This morning I am once again reminded that reading ancient sections of the Great Story is often difficult in light of the immense changes of culture and civilization over time. As an adult, my parents would never tell me who I can and can’t hang out with, but as a child they knew that hanging with the homeys from our block was a wise thing and that I needed help in discerning that some kids were bad news. So it is that I believe God’s relationship with humanity changes as civilization matures and as the relationship itself has changed between God and humanity through the person and work of Jesus.

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source: Novica
source: Novica

…and through [Jesus] God was pleased to reconcile to himself all things, whether on earth or in heaven, by making peace through the blood of his cross.
Colossians 1:20 (NRSV)

In marriage I have come to a greater appreciation of the relational dance of give and take, of pursing and being pursued. Traditional roles say that when it comes to courtship and sex, men are the pursuers and women the captivated. I have found it generally true as are most generalities, but it’s too simplistic a construct for the intimacy of so mysterious and complex of relationship. I often find myself to be the pursuer, but it’s certainly fun when Wendy pursues me.

I find it fascinating that God so often uses the metaphor of marriage to describe His relationship with us. As a young man I struggled a lot with the notion of Jesus’ followers being described as “the bride of Christ.” To be honest, it was discomforting to my male ego. After years of navigating marriage, however, I realize how apt a metaphor it is. I begin to understand that it’s far more intimate and mysterious than the simplistic generalities of gender.

In today’s chapter, Jesus is described as the reconciler. He reconciled us to him. He pursued. He initiated. He came to us. He sacrificed Himself for us. He gave. He drew us in.

When Jesus found me, I was seeking, but looking back there is no doubt in my mind or spirit that it was Jesus who found me in my seeking and drew me in. He pursued me. He reconciled me to Himself.

I was, and am continually, captivated.

Two-Way Communication

Hearing God's Voice Icon

Last month I was asked to deliver the final message in a series entitled Hearing God’s Voice. The theme of the morning is that prayer is two-way communication. In my message, I focused in on the idea that you can’t have tw0-way communication if you don’t first have a relationship.

Note: This audio file is posted with permission of Third Church, Pella, Iowa and intended only for personal listening. All rights are reserved by Third Church.

Marriage as Metaphor

Michael Buesking illustrates another prophet, Hosea, whose adulterous marriage became a word picture of God's relationship with His people. Buesking's artwork can be found by clicking on the image or at prophetasartist.com
Michael Buesking illustrates another prophet, Hosea, whose adulterous marriage became a word picture of God’s relationship with His people. Buesking’s artwork can be found by clicking on the image or at prophetasartist.com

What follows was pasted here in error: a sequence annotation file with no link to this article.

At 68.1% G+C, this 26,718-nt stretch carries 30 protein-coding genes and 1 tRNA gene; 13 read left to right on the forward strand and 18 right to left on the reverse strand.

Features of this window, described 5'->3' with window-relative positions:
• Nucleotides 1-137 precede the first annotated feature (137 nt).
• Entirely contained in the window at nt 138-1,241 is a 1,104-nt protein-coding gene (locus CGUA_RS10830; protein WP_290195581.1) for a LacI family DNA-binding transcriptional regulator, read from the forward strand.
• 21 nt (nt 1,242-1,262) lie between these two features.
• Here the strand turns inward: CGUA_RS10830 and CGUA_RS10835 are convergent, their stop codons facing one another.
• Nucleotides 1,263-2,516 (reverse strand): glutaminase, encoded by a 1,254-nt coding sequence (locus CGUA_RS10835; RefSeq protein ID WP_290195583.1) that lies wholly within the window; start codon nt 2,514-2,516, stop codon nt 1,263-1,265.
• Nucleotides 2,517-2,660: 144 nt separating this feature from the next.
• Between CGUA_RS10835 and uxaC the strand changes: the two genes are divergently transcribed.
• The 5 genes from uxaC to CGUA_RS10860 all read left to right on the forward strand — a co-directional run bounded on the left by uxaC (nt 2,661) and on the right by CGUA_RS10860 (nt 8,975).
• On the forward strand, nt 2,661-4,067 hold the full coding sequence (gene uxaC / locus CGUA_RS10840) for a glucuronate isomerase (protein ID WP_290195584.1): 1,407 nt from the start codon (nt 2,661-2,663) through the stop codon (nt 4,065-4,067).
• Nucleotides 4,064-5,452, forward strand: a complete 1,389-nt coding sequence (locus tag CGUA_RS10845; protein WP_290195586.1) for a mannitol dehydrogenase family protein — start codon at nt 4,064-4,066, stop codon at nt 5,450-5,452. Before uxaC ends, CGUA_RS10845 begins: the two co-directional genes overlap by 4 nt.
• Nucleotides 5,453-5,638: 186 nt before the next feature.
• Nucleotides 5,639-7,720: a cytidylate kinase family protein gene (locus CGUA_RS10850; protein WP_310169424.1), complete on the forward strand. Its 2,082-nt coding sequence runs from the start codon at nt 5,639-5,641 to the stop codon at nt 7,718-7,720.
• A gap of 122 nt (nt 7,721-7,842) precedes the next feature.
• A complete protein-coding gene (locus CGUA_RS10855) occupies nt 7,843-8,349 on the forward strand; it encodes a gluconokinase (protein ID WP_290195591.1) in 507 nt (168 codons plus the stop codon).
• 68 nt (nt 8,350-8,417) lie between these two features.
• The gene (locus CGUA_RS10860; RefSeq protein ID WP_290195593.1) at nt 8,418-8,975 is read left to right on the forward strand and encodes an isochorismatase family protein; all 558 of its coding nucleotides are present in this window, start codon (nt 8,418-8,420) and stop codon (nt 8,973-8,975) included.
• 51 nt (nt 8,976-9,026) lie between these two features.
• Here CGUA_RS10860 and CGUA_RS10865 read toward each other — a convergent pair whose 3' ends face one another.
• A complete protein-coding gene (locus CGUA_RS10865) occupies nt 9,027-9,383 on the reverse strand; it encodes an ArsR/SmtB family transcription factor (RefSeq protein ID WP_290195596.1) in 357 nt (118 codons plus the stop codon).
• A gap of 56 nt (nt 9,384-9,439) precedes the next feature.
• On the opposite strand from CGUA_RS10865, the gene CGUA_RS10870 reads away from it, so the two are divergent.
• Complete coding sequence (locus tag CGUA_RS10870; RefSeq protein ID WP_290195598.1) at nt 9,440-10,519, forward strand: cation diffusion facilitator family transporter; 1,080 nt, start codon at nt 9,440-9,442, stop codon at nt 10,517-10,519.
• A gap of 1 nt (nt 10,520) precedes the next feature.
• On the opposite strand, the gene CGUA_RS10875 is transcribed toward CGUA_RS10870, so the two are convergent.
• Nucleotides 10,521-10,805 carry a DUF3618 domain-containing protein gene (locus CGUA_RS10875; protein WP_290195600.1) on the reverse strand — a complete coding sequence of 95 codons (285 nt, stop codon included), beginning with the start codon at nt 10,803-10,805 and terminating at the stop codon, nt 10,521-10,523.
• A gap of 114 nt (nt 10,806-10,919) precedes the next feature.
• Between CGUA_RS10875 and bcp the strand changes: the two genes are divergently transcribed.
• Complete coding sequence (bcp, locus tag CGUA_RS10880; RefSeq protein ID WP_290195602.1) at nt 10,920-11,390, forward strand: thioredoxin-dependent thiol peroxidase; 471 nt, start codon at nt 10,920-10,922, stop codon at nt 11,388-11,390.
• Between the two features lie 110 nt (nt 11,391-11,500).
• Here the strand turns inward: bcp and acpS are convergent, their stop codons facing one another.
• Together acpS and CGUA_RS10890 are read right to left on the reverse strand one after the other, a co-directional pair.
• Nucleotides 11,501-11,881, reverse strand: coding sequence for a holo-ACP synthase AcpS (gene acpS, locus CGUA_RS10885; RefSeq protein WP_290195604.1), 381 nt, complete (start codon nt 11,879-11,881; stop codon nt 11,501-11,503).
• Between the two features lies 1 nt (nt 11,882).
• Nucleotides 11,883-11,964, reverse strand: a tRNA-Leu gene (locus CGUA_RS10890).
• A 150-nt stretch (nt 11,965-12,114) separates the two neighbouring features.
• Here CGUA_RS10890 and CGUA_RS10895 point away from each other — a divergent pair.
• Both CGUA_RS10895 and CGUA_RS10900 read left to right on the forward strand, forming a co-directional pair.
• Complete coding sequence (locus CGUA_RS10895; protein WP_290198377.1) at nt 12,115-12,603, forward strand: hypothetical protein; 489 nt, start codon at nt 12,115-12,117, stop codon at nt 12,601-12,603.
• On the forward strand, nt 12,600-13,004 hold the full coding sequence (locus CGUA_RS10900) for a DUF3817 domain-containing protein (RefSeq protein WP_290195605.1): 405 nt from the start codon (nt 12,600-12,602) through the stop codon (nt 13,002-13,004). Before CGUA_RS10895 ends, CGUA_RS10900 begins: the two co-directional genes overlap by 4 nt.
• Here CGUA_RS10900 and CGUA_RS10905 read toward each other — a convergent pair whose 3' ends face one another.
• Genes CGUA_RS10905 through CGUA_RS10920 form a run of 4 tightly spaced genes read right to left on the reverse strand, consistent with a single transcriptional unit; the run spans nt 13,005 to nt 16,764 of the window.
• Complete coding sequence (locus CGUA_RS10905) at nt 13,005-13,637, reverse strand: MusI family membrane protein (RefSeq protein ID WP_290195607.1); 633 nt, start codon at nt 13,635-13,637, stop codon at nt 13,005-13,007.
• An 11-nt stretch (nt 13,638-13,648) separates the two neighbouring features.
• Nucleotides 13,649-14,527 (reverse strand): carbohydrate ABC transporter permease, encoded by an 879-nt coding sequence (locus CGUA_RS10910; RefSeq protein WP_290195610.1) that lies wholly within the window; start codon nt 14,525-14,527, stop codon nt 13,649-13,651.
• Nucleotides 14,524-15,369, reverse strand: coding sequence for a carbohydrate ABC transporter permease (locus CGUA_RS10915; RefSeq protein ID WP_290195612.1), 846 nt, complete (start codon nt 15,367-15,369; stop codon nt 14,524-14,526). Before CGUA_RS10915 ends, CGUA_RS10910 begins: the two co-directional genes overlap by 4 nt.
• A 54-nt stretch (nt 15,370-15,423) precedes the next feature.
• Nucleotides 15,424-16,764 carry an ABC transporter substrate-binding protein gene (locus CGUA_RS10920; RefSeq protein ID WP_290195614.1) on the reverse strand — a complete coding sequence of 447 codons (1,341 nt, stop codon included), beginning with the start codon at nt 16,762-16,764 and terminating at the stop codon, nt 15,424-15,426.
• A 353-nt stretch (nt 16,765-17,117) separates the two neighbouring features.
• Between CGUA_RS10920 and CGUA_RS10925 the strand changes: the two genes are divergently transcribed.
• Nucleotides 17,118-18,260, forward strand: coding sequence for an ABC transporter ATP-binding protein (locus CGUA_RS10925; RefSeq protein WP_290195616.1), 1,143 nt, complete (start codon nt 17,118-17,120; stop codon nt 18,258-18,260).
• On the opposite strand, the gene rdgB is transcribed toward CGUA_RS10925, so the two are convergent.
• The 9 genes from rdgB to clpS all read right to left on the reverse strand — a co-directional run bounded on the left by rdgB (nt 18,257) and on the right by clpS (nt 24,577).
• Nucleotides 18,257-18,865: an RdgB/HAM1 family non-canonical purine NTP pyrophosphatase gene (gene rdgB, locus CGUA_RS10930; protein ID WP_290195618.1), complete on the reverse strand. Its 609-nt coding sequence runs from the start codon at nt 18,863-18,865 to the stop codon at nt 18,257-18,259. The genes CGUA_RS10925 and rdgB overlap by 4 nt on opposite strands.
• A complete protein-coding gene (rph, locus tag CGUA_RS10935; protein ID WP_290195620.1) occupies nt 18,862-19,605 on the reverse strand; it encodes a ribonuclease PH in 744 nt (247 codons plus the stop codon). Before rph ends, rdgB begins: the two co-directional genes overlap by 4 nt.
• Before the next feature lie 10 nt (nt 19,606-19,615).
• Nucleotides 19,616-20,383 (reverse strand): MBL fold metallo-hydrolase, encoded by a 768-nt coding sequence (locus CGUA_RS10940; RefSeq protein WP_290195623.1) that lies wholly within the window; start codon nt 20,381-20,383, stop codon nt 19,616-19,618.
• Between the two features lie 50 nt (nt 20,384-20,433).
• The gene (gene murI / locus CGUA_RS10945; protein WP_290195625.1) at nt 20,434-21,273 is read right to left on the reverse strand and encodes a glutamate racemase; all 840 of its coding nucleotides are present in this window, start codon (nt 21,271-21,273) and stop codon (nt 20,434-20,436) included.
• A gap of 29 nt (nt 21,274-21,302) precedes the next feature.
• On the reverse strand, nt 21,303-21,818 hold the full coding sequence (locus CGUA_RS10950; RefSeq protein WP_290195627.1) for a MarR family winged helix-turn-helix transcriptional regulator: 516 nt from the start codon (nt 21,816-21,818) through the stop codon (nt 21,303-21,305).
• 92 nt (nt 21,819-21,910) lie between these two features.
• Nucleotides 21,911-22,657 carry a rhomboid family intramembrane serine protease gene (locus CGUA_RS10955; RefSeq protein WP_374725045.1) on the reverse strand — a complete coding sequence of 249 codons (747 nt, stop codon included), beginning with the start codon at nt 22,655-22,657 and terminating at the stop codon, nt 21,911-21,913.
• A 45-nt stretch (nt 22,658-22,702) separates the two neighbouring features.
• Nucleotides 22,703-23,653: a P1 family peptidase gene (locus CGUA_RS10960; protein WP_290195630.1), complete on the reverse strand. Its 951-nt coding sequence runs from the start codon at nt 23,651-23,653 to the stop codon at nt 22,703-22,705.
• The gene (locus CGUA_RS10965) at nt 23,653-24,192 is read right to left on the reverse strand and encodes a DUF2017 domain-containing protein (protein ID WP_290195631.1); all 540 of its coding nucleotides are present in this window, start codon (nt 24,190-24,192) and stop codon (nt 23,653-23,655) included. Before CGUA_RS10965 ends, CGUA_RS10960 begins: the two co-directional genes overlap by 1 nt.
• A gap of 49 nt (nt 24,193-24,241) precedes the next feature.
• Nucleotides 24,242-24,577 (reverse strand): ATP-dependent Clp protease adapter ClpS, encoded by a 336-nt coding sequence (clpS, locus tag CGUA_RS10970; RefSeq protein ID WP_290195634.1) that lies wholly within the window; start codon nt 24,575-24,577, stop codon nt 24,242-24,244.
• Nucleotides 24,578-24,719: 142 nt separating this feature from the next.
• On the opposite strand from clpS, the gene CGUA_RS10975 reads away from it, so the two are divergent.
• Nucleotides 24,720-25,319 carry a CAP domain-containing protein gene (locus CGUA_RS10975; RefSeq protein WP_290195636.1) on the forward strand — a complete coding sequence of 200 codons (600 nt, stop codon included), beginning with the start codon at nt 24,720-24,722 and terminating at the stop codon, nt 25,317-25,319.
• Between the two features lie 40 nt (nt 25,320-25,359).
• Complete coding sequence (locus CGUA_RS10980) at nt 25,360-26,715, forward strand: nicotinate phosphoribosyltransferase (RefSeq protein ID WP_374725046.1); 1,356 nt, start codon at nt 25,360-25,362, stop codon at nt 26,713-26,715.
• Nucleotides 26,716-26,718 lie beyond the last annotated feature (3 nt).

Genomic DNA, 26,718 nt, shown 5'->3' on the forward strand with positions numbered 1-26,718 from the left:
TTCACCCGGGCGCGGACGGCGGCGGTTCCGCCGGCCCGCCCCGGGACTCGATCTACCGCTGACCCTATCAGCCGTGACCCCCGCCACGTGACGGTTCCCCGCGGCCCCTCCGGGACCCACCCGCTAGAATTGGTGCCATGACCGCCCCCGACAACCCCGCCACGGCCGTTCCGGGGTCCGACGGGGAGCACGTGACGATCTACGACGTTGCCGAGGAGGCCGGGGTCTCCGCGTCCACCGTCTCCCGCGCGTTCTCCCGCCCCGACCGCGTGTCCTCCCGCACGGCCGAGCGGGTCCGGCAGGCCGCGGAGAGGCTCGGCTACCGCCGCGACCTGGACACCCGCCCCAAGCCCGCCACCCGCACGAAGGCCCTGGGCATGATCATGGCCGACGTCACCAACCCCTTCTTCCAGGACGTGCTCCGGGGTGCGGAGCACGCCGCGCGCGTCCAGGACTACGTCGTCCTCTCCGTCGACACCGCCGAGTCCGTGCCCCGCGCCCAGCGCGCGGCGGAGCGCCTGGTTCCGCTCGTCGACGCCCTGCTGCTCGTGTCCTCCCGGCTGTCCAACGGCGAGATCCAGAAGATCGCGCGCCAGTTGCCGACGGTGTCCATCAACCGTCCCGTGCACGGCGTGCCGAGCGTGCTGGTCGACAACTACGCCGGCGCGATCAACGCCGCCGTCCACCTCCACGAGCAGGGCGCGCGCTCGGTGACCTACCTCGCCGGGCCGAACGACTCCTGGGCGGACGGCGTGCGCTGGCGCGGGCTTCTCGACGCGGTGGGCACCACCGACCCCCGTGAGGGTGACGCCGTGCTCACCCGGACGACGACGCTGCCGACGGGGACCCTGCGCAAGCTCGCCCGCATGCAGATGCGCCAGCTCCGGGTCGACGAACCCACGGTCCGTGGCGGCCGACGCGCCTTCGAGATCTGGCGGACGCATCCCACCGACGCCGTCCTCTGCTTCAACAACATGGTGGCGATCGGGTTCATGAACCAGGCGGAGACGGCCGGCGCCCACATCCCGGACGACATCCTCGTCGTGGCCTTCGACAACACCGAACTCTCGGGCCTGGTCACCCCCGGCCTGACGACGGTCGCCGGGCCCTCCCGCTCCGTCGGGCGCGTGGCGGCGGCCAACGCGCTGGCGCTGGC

“Later I passed by, and when I looked at you and saw that you were old enough for love, I spread the corner of my garment over you and covered your naked body. I gave you my solemn oath and entered into a covenant with you, declares the Sovereign Lord, and you became mine.” Ezekiel 16:8 (NIV)

Across all human relationships, the marital relationship is unique in many respects. Two people choose to enter into a covenant relationship with one another, to be exclusively faithful and more completely intimate with that person than with any other. Marriage is the closest thing we have on Earth to embody the relationship God desires to have with each of us, and God uses the marriage relationship over and over again to embody the intimate relationship He desires to have with each of us.

In today’s chapter, God once again instructs Ezekiel to use marriage as a metaphor describing God’s relationship with the people of Israel. He uses imagery around the marital traditions of that day. God chooses Israel as His bride and enters into a marriage covenant, but Israel commits adultery by chasing after other lovers in the form of the many gods and idols that were popular in that culture.

God makes it prophetically clear that He will not ignore the unfaithfulness of His bride. There will be disgrace and consequences in the siege and destruction of Jerusalem. Yet, in the end of the chapter God makes it clear that He will continue to honor His covenant; There will be a remnant who will survive and return to Jerusalem. God says he will make atonement for the adulterous sins committed; He will send His Son to be the atoning sacrifice for sin, once for all.

Today I am struck that God, through Ezekiel, has been speaking the same message in many different metaphors and word pictures. I find that in the human experience not everyone “gets” a message the same way. Some people connect with one medium, some with another. A word picture may be profoundly revelatory to one person while another person remains blind to the message. Across the book of Ezekiel I am impressed at how God is desperately trying to get through to His people, His spouse. He keeps trying to get through.

We’re All Suckers for a Love Story